When we moved here nearly 30 years ago, there were no redbuds, and we didn't have the money to go the nursery and buy some. There was a wild tree with many seedlings along the roadside not far away. So for several years we harvested the little ones, giving them a much better life on their own than they would have had if they'd tried to flourish in Mama's shade. This is one of those seedlings, all grown up and stunning in her springtime purple finery.
But the redbud isn't just pretty to look at. To native people, it was useful, too: they made a tea of the bark to treat diarrhea and dysentery. The purple flowers are edible in salads, and taste a little like pecans. Stir a handful into pancake batter or cornbread. When the seed pods are green and tender, you can cook them like edible-pod peas and serve with butter. There's also redbud relish. Interesting, fun to try.
Book report. Moving forward with the current historical/biographical work-in-progress, enjoying both the writing and the research. I'm reading Herman Wouk's Winds of War and admiring the level of detail he provides--it's the little things (the discussions of current events, the names of real places, the descriptions of real people) that make that book so rich and alive. I also admire Thomas Mallon's historical fiction, especially his novels Watergate and Finale. Amazing use of contemporary, topical detail, sometimes a challenge to the reader. This reader loves it.
Loving Eleanor is out in the world now, to strong reviews and endorsements. The cover will be featured on the front cover of the March 7 issue of Publishers Weekly, which is an important honor. The audiobook will be out next month, along with the large-print library edition. And there'll be a major BookBub promotion, so you can get the book at a low-low price. I'll let you know about that.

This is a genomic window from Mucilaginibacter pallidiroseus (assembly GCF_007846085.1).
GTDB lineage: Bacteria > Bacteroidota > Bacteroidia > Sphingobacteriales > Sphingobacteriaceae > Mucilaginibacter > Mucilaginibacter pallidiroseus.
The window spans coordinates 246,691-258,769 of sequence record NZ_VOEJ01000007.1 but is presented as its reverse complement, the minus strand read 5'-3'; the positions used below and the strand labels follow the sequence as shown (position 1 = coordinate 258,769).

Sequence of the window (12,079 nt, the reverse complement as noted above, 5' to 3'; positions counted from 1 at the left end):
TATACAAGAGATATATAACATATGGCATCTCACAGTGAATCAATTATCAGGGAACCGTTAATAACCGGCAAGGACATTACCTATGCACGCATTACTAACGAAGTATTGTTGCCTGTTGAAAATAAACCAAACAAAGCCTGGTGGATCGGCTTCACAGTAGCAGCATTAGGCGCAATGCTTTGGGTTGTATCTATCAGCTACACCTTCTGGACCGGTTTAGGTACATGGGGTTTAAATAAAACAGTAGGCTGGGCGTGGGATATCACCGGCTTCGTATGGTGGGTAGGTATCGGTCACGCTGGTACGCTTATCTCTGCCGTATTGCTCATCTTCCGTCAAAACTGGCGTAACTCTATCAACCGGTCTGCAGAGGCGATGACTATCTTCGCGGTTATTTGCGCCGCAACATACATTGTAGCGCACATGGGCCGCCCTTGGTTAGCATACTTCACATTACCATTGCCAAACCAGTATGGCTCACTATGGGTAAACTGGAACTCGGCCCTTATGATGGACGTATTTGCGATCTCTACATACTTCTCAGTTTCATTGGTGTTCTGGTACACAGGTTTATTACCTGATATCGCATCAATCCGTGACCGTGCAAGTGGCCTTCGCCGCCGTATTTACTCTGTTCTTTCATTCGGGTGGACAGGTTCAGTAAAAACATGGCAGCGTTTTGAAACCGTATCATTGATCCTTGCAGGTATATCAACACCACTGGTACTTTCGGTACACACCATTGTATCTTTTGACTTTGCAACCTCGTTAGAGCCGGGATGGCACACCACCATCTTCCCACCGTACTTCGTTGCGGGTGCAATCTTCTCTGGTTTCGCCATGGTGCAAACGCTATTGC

Other projects. A couple of weeks ago, I finished this piece of needlepoint.
I loved doing it and would like to share it with you--it's 12"x12", suitable for a wall hanging or a pillow top. We're having a raffle for the benefit of Story Circle, the international women's writing organization I founded in 1997. You can enter here. If you win, I'll send it to you, along with a signed/personalized copy of Loving Eleanor.
Garden report. The first planting of potatoes is flourishing, the spinach is up, onions are plentiful, and the peas (Sugar Ann) and a second planting of potatoes and spinach are in the ground. Currently, though, the best crop is henbit (Lamium amplexicaule) which is flourishing in the beds and paths. It's usually considered a weed, but I use it in salads and--more importantly--feed it to The Girls. They love it (it's not called henbit for nothing). I pull it by the handfuls for them every morning, and the next morning, there's more. But it's a cool-weather plant and will be gone by summer.
Warmer than usual (likely the new normal). We know that El Nino is out there, but so far, the jet stream track has stayed to the north, and we haven't felt much effect. It's been a dry spring, in spite of the promises of our weather forecasters.
Reading note. Gardening is akin to writing stories. No experience could have taught me more about grief or flowers, about achieving survival by going, your fingers in the ground, the limit of physical exhaustion.--Eudora Welty